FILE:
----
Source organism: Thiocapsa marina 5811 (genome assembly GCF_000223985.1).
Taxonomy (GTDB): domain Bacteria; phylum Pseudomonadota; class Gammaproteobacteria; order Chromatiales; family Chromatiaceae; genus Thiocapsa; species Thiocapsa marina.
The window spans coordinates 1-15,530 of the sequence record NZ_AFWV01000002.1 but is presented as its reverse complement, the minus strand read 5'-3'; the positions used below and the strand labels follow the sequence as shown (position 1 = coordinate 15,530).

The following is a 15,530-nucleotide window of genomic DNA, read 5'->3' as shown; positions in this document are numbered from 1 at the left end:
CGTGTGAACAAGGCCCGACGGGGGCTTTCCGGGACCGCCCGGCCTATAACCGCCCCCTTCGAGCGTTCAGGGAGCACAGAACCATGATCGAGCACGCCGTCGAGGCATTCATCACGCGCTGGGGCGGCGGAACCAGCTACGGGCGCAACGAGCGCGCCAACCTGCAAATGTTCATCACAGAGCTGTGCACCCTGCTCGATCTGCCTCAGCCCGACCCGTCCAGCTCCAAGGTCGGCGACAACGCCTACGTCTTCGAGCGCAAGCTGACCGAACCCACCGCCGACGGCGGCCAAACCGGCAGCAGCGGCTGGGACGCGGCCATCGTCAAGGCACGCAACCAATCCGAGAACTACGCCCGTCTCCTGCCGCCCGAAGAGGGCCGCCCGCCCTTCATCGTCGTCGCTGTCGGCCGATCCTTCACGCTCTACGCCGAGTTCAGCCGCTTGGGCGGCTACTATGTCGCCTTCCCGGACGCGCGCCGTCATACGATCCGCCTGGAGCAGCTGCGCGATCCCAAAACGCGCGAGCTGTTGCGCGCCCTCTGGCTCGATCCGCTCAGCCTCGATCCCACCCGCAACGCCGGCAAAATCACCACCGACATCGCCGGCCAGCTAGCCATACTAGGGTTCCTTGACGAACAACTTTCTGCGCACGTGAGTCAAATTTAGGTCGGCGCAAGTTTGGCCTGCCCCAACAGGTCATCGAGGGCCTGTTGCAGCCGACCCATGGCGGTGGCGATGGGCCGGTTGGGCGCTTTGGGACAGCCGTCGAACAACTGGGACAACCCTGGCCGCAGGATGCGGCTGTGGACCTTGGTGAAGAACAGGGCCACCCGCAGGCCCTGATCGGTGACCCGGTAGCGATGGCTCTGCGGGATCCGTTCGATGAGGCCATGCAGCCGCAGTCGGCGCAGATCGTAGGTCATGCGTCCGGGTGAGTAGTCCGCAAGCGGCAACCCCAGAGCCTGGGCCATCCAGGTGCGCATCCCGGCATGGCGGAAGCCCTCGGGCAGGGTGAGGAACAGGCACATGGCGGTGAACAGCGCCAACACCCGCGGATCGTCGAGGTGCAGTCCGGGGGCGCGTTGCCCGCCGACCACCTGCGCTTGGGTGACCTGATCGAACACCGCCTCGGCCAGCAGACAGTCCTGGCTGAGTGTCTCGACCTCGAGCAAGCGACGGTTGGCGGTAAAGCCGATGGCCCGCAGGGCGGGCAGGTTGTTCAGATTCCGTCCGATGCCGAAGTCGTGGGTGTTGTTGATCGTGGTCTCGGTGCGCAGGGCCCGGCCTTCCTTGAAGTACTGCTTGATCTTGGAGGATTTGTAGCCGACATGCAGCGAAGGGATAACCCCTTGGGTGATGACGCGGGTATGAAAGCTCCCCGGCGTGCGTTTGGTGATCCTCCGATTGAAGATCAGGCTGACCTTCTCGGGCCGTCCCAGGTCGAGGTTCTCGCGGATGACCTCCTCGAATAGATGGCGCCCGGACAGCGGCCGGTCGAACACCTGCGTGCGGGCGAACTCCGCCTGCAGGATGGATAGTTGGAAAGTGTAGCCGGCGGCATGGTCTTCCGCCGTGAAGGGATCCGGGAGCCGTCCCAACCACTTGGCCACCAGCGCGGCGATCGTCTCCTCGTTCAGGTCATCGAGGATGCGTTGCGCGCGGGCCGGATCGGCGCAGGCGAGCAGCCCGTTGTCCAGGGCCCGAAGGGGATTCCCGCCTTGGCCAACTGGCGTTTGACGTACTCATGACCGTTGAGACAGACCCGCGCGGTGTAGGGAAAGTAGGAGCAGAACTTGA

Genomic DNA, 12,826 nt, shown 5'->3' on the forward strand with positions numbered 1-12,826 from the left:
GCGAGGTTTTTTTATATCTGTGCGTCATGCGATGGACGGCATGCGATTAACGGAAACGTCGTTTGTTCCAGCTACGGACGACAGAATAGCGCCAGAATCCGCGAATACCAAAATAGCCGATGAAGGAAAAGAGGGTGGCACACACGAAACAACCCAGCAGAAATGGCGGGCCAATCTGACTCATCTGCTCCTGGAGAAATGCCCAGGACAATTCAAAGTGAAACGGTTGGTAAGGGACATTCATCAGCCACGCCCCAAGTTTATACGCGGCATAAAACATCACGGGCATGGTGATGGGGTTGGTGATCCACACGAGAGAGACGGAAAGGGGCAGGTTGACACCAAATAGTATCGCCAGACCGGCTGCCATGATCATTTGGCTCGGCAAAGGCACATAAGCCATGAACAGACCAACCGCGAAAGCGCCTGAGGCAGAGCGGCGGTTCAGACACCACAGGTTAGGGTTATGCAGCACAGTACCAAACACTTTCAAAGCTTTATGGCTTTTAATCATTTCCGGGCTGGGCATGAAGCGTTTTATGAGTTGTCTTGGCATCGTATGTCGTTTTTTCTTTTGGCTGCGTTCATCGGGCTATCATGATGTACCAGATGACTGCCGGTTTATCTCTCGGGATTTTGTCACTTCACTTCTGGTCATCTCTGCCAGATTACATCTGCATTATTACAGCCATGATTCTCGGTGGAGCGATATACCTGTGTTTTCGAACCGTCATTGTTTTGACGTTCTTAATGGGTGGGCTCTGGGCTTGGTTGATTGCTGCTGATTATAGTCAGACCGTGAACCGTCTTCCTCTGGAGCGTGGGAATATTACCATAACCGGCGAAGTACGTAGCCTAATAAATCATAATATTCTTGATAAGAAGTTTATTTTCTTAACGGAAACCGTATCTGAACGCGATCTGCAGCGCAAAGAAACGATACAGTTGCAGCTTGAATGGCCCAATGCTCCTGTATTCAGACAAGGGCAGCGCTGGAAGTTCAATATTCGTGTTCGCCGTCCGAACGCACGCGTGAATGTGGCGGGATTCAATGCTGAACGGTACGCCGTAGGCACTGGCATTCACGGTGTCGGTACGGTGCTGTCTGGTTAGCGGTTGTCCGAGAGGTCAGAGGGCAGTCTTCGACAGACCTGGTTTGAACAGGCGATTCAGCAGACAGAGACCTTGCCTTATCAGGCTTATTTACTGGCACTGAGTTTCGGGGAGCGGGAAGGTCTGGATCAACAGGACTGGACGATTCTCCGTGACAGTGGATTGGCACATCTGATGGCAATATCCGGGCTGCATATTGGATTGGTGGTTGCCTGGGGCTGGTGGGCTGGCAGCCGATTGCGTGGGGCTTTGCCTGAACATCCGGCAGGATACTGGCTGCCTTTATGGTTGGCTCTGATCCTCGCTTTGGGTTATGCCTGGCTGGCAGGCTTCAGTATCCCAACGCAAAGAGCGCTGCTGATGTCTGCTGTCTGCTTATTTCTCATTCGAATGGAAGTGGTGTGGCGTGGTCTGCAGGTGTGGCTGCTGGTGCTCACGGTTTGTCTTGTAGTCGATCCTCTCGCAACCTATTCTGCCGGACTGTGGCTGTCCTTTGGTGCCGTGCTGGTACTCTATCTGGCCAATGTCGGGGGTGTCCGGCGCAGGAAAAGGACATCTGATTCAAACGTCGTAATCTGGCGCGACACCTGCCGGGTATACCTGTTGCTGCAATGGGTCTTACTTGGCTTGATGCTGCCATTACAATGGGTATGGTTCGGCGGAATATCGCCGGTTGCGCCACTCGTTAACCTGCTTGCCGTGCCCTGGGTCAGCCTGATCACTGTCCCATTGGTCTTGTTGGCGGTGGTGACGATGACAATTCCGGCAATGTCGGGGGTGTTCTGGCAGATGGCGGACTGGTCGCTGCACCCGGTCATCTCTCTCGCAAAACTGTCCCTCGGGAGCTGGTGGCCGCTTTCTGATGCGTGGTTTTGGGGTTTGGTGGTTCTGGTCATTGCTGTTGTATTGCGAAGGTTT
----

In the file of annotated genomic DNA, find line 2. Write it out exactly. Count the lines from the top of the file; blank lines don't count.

Taxonomy (GTDB): domain Bacteria; phylum Pseudomonadota; class Gammaproteobacteria; order Chromatiales; family Chromatiaceae; genus Thiocapsa; species Thiocapsa marina.